Monday, April 12, 2010

The Ubuntu One Music Store is coming

I've been listening to Tommy and the Fallen Horses lately. They're well worth checking out. One review I read had their new album as the best kiwi album of the last decade.
But I had my patience tested trying to download that same album. First of all their website returned a 404 when I went to purchase the album for download. Thankfully that's fixed now, but is symptomatic of the problems faced by smaller bands who shouldn't ever have to maintain their own websites in order to put beer (or honey-flavoured smoothies) on the table. There should be a friendly third party out there could take away the stress of e-commerce- oh if only such a third party existed :-). So then, under some stress, I ended up using the iTunes store, redeeming a gift card a colleague had generously given me. My reservations were two-fold: 1) the iTunes store files are proprietary and full of DRM rubbish that restrict my purchase so much that it's really no longer a purchase, more of a loan, and 2) only a measly 10% of the purchase price makes it to Tommy and his horses. The rest goes to Apple and their lawyers.
That's why I think it's brilliant that Canonical are launching the Ubuntu One Music Store: DRM-free music for the people, by the people. It's criminal that not only is Apple getting 90% of the purchase price of a DRM single, they want to cut it to 4%. I know where I'll be buying my music from.
Oh, and if you see Tommy any time soon, buy him a honey-flavoured smoothie from me. Just don't tell him I gave all his money to Steve Jobs.


  1. xkcd has a great cartoon on drm and how it encourages piracy:

  2. Sorry, but I don't think some of your criticisms of the iTunes Store are valid. Music files purchased from the iTunes Music Store are no longer DRM restricted like they used to be, but the AppleID of the purchaser is embedded in the file. The AAC files Apple now sells are no longer restricted to Apple devices. AAC is an industry standard (but is still proprietary) . I think it's unfortunate that Apple does not give the option of an open source format like Ogg Vorbis (yet what portable players can handle those). I'll point out however that the Ubuntu One Music Store will be selling music in mp3 format, which is proprietary and is not free either.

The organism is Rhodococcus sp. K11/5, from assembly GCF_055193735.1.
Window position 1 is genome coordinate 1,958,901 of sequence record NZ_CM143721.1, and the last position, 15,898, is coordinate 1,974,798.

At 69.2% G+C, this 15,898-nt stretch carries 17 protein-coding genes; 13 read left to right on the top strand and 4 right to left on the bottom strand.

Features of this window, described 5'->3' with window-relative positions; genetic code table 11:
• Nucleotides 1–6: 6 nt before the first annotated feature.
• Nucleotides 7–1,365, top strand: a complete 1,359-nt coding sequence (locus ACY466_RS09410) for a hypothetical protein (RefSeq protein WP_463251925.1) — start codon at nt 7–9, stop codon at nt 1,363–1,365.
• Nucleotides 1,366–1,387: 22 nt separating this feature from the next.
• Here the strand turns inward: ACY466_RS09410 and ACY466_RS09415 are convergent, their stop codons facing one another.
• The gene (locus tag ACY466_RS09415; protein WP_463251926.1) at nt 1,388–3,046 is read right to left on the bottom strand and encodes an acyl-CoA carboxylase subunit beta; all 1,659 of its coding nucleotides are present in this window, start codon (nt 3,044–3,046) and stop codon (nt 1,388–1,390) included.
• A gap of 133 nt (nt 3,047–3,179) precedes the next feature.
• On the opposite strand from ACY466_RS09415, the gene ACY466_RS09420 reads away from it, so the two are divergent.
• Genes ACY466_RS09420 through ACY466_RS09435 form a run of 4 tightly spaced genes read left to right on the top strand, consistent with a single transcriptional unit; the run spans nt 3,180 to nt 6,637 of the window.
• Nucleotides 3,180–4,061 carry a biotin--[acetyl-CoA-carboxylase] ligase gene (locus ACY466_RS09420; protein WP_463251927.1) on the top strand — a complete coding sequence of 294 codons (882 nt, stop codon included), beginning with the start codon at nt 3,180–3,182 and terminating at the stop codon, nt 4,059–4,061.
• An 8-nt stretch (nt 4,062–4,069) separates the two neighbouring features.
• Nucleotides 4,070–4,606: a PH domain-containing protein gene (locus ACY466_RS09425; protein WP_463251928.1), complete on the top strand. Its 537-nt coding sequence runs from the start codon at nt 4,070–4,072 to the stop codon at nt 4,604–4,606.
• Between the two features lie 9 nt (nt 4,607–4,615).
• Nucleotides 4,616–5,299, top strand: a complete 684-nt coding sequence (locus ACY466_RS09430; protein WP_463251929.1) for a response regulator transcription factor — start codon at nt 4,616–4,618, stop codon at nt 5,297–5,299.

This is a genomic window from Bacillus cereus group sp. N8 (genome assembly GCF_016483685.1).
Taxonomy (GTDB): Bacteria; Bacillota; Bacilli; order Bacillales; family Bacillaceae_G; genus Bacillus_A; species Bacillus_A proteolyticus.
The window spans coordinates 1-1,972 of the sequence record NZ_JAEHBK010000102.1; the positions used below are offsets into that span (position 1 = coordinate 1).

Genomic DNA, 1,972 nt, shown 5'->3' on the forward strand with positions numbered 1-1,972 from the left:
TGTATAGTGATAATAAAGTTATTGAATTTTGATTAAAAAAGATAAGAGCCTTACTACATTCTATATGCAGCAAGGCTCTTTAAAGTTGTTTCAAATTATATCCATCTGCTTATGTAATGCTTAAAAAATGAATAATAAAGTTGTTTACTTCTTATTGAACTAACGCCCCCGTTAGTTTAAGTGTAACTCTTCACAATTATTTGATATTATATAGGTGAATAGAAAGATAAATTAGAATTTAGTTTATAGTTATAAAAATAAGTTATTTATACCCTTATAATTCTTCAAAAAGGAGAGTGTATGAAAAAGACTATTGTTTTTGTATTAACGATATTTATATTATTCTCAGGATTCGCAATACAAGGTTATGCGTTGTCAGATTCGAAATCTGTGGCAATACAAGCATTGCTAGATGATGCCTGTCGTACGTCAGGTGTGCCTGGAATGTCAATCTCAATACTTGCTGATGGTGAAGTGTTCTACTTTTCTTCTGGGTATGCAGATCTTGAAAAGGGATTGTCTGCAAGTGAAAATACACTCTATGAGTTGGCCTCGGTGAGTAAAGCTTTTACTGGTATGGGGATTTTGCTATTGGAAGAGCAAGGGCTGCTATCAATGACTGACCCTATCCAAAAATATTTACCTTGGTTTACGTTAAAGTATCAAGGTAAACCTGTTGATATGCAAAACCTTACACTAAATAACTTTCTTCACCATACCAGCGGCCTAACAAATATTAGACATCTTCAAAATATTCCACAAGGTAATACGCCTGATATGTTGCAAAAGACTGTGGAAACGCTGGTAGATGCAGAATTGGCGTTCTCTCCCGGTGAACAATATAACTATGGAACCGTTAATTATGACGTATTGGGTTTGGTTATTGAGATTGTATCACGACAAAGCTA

I think to make a purchase from the store where the artist will get more for their work is very noble. Most references to the topic however state that Apple keeps 30% and the artist and record companies divide the rest. Some independent artists may get more exposure and make more money through the iTunes Store than they would if they did not sell through iTunes.

  3. Hi Hamish,
    Thanks for your comments. Which references refer to Apple keeping 30%? BBC, The Independent and The Times Online all refer to 90%:
    Even Macrumors and Macworld say Apple keeps 90%

    Good points about the proprietary file format. I'm looking forward to the day when I don't have to re-encode my ogg and ogv files to play them on my portable media device.

    This is my favourite 'production companies are out of control' cartoon at the moment:

  4. I think you are confusing the royalty rate issue and the portion of revenue Apple passes on to record companies who then pay royalties to artists. From the BBC ref above: "Apple pays an estimated 70% of digital music revenue to record companies which in turn pass on a percentage to artists. It is that percentage that is expected to be changed on Thursday." From the macworld reference, record companies are "widely believed to take around 70 percent of proceeds from the iTunes Stores".
    The argument was on who would pay for the increased royalties for artists and songwriters: the consumer, the record companies, or Apple.

    When the gizmodo article talks about 90% going to greedy sleezebags, they mean the record companies and music store owners combined, leaving artists with only 10%.